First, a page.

Beverley was originally founded around 700 AD by Saint John of Beverley and it continued to grow especially under the Normans. A place of pilgrimage throughout the Middle Ages due to its founder, it eventually became a notable wool-trading town. Beverley was once the tenth-largest town in England, as well as one of the richest, because of its wool and the pilgrims who came to venerate its founding saint...

Beverley Saturday Market Photograph
Beverley Minster Exterior Photograph

Beverley first became a tourist destination in the 12th Century and the town's pretty streets and courtyards continue to attract visitors from far and wide. One of the reasons is the town’s fantastic heritage and history. For a perfect introduction, head for landmarks like the Minster, St. Mary's Church and North Bar. Widely regarded as one of Europe's finest Gothic churches, Beverley Minster is famous for its abundance of 13th Century stone carvings, stained glass and decoration.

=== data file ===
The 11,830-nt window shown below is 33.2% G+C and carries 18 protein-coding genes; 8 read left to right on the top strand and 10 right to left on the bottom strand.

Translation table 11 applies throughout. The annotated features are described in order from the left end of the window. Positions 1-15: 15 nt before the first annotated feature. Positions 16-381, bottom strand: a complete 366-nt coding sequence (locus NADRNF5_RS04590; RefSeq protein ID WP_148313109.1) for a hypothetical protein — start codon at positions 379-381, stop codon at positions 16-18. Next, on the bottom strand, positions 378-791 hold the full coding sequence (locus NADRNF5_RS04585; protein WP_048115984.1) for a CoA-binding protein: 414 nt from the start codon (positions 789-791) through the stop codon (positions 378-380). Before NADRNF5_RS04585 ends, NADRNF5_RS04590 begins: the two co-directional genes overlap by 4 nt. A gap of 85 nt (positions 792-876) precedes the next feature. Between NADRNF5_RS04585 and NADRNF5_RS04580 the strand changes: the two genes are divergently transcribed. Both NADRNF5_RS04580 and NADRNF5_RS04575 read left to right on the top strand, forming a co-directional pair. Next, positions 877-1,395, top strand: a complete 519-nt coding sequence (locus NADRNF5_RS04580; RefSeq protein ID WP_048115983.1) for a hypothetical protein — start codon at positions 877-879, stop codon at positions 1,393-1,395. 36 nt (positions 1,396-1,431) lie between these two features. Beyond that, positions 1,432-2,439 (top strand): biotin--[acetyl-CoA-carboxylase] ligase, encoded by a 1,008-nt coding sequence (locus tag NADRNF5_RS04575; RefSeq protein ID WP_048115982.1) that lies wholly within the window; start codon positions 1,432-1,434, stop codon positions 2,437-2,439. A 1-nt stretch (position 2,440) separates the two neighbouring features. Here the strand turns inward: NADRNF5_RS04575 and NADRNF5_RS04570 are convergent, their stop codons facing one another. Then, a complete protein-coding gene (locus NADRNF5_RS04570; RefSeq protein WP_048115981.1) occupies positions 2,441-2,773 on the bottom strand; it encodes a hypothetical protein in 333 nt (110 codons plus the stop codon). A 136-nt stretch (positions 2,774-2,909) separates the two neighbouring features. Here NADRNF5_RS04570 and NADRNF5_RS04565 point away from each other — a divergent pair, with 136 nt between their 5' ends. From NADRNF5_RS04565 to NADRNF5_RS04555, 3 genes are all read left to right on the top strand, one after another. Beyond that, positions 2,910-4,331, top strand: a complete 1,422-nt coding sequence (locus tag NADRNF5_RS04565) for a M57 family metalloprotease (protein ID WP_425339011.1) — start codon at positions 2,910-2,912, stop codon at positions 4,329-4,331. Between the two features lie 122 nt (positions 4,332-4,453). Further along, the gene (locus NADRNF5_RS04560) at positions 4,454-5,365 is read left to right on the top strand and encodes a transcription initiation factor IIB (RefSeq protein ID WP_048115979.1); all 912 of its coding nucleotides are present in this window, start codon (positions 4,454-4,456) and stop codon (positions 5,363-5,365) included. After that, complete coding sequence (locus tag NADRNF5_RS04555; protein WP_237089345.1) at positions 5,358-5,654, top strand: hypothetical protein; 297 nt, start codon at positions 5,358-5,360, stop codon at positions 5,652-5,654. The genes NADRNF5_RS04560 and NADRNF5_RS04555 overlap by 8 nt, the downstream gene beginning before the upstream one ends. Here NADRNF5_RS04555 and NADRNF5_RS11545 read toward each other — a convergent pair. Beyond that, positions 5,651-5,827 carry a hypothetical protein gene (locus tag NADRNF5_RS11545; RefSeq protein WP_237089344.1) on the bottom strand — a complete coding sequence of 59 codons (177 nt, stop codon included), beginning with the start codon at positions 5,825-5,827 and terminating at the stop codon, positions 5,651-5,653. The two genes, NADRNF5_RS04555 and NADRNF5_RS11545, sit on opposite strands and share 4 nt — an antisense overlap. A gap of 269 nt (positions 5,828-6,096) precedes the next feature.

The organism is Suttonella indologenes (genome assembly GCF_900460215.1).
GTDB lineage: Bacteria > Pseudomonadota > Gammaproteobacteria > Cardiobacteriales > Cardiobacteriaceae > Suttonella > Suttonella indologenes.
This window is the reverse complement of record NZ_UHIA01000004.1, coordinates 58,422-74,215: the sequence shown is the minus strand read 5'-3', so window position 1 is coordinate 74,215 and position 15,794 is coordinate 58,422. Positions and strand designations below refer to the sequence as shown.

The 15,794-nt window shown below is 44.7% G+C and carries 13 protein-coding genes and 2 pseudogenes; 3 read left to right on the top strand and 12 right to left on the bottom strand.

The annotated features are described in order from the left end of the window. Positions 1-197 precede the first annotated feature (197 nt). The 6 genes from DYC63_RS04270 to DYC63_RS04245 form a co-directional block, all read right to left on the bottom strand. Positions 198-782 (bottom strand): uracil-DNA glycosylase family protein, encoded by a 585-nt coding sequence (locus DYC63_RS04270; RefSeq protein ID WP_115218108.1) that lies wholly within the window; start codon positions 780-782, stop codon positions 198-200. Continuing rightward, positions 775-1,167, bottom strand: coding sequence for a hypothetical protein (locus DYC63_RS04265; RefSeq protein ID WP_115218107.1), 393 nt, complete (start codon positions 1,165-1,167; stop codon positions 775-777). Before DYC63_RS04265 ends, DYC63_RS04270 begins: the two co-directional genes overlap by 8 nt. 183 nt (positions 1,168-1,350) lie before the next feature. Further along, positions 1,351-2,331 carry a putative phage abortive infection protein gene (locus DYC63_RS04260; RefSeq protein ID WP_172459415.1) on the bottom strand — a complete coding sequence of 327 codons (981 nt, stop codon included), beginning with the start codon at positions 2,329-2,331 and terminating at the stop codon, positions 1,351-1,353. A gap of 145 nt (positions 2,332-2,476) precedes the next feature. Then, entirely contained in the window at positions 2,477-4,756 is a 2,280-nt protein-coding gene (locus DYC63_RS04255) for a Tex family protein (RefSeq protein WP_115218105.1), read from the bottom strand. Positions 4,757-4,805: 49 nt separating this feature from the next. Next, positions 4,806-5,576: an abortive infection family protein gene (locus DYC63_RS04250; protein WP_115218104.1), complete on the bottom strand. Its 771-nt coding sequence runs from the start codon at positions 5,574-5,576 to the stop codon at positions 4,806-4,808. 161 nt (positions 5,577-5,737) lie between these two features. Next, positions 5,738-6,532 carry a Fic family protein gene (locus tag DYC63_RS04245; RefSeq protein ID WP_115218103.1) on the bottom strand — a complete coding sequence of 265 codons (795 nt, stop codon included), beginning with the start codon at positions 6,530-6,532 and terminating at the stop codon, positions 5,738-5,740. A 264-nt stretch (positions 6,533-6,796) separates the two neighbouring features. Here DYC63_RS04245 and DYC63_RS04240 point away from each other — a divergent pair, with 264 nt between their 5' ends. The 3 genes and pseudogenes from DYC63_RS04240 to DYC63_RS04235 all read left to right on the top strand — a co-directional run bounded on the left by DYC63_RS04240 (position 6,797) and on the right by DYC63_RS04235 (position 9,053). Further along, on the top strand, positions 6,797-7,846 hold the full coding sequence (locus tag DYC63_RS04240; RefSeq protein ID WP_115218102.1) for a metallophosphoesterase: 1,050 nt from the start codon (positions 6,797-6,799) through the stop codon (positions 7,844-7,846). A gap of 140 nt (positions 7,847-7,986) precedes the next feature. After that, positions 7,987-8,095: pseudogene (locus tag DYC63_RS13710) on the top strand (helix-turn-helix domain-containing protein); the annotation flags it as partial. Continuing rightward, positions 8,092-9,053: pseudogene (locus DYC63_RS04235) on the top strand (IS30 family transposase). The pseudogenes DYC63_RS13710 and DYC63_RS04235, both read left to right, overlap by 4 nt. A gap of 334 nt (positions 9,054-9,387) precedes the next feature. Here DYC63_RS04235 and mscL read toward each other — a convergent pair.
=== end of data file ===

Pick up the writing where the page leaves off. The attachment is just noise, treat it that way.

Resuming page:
Beverley Georgian Quarter Photograph
Beverley Art Gallery, Friary and Youth Hostel Photograph

St. Mary's Church is also blessed with many architectural wonders and oddities. For a taste of mediaeval Beverley, walk the Town Trail, or browse the bustling streets of Toll Gavel, Ladygate and Hengate on market day. Then, soak up the atmosphere in one of Beverley's many historic pubs. Beverley's North Bar Within and North Bar Without form one of the East Ridings most treasured landmarks. These architecturally fascinating streets, divided by the 15th century North Bar, contain the greatest concentrations of listed buildings in the region. The area has been rebranded "The Georgian Quarter" to represent this unrivalled setting. The town has a number of historic civic owned buildings including the Market Cross, Guildhall, Beverley Art Gallery and the Friary which doubles as a Youth Hostel. More modern, but still interesting buildings, include the Treasure House and East Riding Theatre.